7 Things Wrong with Student Organizations

There are many wonders to being in a student organization.  Some student orgs are great resume enhancers, connection builders, and just fun.  But mostly ALL student organizations have their flaws and are nightmares for some. Here's 7 things that are wrong with student organizations.
1) Poor Communication
Poor communication is a big problem with many student organizations.  When members don’t know how to communicate with others many issues can arise.  This is partly because of the differences in personalities.  
2) Poor Leadership
Let’s be honest, not everyone should be a leader some people have poor people skills, tend to be controlling, knit picky, or are just too passive or aggressive to lead others.  A common problem for many organizations is the case of “too many chiefs and not enough Indians.” In other words, there is ambiguity on who is actually running what and there are members overstepping the boundaries of their positions.   Personality testimg and interviewing is highly beneficial when picking potential executive board members because sometimes a nice speech can be misleading when voting for new executive members. 
3) Too many friends in one organization
Another problem many student organizations encounter is hoarding friends on the executive board.   Having too many friends on an executive board can cause destruction to an organization.  Like a job, student organizations require levels of professionalism.  This can be lost when friends mistake business for pleasure.   Student organizations are just like jobs, except you don’t get paid but if money was involved money and friends are a bad combination.  Common issues with too many friends in an organization include poor punctuality, excuses, favoritism, gossip, separation, and a lack of professionalism.  Some friends may not understand when it is time to play and time to work eventually this becomes problematic.
4) Dating someone on the Executive board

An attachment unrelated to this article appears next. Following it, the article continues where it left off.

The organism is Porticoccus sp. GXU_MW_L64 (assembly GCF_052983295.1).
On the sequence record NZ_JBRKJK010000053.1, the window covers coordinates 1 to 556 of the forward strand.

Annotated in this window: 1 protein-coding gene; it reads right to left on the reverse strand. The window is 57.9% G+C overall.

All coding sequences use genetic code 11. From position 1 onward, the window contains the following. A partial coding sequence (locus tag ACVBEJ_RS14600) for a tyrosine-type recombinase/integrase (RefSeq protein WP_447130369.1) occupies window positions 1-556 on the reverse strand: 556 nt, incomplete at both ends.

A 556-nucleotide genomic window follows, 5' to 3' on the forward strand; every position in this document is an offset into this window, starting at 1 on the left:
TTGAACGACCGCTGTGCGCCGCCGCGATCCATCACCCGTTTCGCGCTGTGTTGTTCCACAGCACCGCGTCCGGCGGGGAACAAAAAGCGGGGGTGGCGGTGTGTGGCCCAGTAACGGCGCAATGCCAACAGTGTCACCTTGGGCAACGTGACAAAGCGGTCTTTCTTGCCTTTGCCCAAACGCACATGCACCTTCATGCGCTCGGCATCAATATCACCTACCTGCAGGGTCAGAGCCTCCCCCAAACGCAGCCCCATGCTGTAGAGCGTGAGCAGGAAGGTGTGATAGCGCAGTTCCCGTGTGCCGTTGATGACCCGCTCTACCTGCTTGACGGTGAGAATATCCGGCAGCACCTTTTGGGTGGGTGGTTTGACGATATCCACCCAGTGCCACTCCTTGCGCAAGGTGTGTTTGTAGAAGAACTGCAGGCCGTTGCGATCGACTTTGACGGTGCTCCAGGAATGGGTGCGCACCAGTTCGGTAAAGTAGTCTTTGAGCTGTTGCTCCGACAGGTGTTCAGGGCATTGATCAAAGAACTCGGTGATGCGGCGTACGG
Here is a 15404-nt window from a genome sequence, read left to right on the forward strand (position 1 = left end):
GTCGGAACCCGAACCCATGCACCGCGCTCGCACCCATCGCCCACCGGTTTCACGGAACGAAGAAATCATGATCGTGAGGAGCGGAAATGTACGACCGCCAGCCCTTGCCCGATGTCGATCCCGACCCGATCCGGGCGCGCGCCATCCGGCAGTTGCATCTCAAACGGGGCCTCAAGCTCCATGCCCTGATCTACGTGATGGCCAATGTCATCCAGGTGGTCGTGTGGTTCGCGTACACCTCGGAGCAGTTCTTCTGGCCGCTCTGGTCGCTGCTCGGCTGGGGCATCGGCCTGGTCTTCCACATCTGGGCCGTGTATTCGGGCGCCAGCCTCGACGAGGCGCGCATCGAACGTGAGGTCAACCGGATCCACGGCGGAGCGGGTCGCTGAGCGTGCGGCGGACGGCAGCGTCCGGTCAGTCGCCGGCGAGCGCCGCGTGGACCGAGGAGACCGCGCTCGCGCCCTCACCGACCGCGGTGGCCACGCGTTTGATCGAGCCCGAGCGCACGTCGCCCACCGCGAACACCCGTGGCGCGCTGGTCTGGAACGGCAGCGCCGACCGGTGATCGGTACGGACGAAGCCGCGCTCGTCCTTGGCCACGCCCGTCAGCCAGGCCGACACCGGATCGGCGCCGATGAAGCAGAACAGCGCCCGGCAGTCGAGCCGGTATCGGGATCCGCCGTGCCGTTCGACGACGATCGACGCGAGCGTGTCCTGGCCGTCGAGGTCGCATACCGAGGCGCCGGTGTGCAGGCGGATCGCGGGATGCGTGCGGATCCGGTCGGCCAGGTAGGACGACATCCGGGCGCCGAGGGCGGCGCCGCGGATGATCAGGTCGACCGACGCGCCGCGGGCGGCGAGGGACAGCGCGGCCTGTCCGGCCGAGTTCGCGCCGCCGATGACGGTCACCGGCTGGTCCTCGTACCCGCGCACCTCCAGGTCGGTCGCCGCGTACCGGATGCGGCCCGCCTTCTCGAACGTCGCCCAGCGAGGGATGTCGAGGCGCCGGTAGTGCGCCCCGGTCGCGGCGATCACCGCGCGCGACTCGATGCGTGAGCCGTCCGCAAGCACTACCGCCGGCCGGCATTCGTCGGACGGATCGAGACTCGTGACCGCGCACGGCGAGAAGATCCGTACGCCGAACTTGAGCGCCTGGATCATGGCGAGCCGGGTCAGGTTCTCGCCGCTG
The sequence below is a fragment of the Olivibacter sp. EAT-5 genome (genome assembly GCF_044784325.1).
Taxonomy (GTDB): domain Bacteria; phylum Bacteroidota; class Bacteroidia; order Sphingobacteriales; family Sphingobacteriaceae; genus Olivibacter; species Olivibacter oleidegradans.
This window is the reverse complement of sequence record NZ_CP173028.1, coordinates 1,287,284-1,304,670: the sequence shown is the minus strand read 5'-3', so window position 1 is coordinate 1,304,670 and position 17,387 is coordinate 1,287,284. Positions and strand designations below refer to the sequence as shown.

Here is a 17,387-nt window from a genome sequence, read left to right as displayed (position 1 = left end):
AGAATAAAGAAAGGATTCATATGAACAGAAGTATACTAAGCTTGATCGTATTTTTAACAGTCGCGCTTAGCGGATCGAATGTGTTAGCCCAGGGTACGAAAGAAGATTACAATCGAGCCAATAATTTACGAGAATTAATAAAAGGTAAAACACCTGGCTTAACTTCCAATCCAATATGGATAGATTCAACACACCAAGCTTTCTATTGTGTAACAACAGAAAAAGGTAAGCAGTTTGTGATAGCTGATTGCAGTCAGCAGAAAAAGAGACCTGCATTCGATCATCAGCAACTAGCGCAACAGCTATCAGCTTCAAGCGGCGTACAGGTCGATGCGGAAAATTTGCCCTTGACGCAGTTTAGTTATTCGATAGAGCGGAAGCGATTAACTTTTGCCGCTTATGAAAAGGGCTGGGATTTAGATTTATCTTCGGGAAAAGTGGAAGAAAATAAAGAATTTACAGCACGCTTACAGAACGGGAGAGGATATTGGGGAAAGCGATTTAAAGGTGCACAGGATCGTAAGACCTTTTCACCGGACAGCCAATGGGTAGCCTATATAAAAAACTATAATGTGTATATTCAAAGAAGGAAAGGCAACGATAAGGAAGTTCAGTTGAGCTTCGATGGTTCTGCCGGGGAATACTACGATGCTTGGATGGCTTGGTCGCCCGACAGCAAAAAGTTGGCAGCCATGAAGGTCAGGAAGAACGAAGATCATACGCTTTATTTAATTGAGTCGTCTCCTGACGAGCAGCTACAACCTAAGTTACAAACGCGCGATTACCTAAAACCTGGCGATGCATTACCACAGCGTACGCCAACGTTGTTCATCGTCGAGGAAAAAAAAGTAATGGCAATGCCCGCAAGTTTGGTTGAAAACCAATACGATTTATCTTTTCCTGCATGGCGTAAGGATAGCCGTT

Basically, messing with someone on the executive board is like a no go.  It’s the easiest way to have drama and for everyone to be in your business.  Also, it’s a great way to lose a relationship and now you’re stuck in an org with that person. Sure, sometimes it works out but in many cases it does not.  Jealousy, can become a big issue when dating someone on your executive board because you may feel like they should be defending you at all times.  Some people have a hard time separating their business relationship from their personal and sexual relationships.  This lack of being able to separate can cause serious tension and awkwardness in student organizations. Because not only does everyone else see you but you have to deal with each other when you may need space and deal with each other later personally.  
5) Constitutions
Many members don’t even read their organization constitution.  As a member, you are closing yourself off to fully understanding your organization and its purpose without reading it. 
6) Unfair Treatment
Many student organization members may suffer discomfort at the hands of other members at any given time. Hence the reason for higher and lower retention rates of some organizations.  If you are feeling uncomfortable and feel like you are being treated unfairly in your organization, it is best to contact your advisor, the Office of Student Activities, Greek Life (for Greeks obviously) and in extreme cases the Dean of Students Office.
7) Drama
Drama, is a reoccurring issue for the destruction of student organizations.  Sure, it is great to meet friends in student organizations but these connections can become harmful once cliques begin to form especially if people were friends with others before certain cliques were established.  Jealousy, deception, rumors, and all types of messiness can arise from drama in a student organization.   If it gets out of control organizations can unravel.
** Remember, if you don't like the organization you're in you can always leave.  There are plenty of organizations on campus that may better suit your needs OR if you're feeling up to it you can create your own organization.  Don't feel like you're trapped or obliged to commit to certain organizations, especially if they start to affect your well-being.  Get out and find the best one for you.